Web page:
The Marshmallow Test is one of the classic experiments in psychology. In 1972, Walter Mischel gave 600 preschoolers a choice of one marshmallow now, or if they could wait, two marshmallows 15 minutes later. When he followed those kids into adulthood, he found that the kids who could wait had much more success in life.
In 2012, researchers at the University of Rochester added a little twist to the famous experiment. They preceded the marshmallow test with a promise about some crayons that was either broken, or kept.
It turns out that almost none of the kids who were given the unreliable offer ended up waiting for the extra marshmallow. Why should they? They already waited for a promised reward that didn’t come. The rational thing to do in an untrustworthy environment is to take any reward that is presented. Fool me once, shame on you; fool me twice, shame on me.
As I wrote in Box 32 of my Forty-two Boxes essay, children are born trusting. They are totally helpless, they have no other choice but to trust. But then through life experiences, they gather data that can change that default setting of trust.
In my last blog entry, I quoted Mister Rogers saying, “One of the first things a child learns in a healthy family is trust.” This modified marshmallow test demonstrates is why trust is so important. Trust allows people to spend energy and resources now for a greater payoff later.
You are told if you do your homework now, in 10 years you’ll get to go to college, and in 15 years, you’ll have a great career. You are told if you work hard at your entry-level job now, and you will eventually get promoted into management later. But if you don’t trust what you are told, if you don’t trust these equations, if the data keeps telling you there’s a glass ceiling you’re unlikely to surpass, you’ll probably go do something else where the data tells you the odds of success are better.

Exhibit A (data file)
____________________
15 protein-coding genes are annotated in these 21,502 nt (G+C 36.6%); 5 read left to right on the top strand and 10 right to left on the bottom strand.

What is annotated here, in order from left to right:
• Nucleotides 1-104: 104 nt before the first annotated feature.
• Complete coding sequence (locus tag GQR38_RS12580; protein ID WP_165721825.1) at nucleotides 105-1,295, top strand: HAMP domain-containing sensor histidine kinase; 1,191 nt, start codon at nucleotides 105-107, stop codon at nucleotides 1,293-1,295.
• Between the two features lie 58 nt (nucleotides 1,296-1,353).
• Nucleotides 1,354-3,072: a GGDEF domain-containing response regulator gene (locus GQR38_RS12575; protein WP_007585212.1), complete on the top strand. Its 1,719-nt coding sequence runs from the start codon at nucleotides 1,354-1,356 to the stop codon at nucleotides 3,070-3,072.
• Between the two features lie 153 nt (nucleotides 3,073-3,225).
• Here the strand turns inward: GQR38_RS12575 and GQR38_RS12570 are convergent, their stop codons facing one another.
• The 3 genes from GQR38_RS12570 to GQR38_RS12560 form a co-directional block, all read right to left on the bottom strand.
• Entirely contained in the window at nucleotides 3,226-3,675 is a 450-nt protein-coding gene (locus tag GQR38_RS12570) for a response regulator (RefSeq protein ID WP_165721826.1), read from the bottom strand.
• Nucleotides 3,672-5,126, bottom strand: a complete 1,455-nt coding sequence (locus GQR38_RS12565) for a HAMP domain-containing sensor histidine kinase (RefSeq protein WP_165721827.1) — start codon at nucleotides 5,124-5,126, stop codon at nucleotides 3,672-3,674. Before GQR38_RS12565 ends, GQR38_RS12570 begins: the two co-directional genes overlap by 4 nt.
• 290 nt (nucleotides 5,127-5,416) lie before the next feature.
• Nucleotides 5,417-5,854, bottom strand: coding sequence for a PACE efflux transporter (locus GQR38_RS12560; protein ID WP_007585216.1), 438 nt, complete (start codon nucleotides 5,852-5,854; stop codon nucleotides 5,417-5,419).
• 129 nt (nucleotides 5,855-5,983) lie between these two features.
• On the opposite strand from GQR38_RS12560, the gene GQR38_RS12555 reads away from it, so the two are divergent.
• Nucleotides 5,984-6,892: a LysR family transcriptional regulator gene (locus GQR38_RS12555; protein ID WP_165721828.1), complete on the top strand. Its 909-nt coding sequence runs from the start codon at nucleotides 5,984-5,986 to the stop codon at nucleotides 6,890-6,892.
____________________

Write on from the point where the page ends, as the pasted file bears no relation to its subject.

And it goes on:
This is why poverty, racism, sexism, and totalitarianism are so destructive. Not only because those things present roadblocks in and of themselves, but because they corrode the trust that a sacrifice now will be worth a payoff later. Both society as a whole and the individuals in it fail to achieve their potential, because people in an untrustworthy environment take fewer long-term risks, and receive correspondingly fewer long-term payoffs. The result is stagnation.
Yet in spite of Mr Cook’s bouncing optimism, Apple seems unlikely
to turn its watch into the next big must-have gadget. Certainly,
the watch will not match the success of previous products, such as
the iPod or iPhone.
It’s ignorant to lump the successes of iPod and iPhone together. iPod was indeed successful — for its time. But iPhone’s success is at least an order of magnitude — maybe several — greater. And oddly enough the “Revenues by Product” chart that The Economist uses to illustrate this very article shows just that. Compared to iPhone, iPod’s peak revenue just wasn’t that great.
If you don’t think Apple Watch can at least match the iPod’s success, I think you’re nuts. I’m going to run out of claim chowder pantry space.
Here’s there explanation for this pessimism:
This is true for two main reasons. First, Apple’s newest creation
replicates many of the functions that the smartphone already makes
so seamless, such as checking e-mail, receiving calendar alerts
and communicating with friends. People are unlikely to want to
shell out a sum between $350 (for the most basic model) and
$17,000 (for the fanciest version) for something with so few extra
functions. Second, the Apple Watch is dependent on a nearby
smartphone, which means that users will just be adding another
device to their growing menageries instead of replacing one. This
is not unlike selling someone a wristwatch that requires a pocket
watch to work.
The Apple Watch’s current reliance upon a tethered iPhone is much like the way early iPhones required wired syncing to a Mac or PC for everything from music to contacts to calendars. Apple Watch will be an independent cloud client device eventually.
Apple Watch may or may not be a compelling device. The fact that it requires an iPhone companion will not determine that.
It's not wrong to observe that the device that Apple will sell in April probably isn't going to break sales records. Whether future versions do will depend on what those future versions have or don't.
Gruber is being disingenuous (but that's what Gruber does) to call it claim chowder when someone looks at what exists today rather than an imagined future version with the full wish list of features that he keeps talking about. It's fair to be skeptical of whether or not Apple (or anyone else) can overcome the battery life limitations to get those features in there.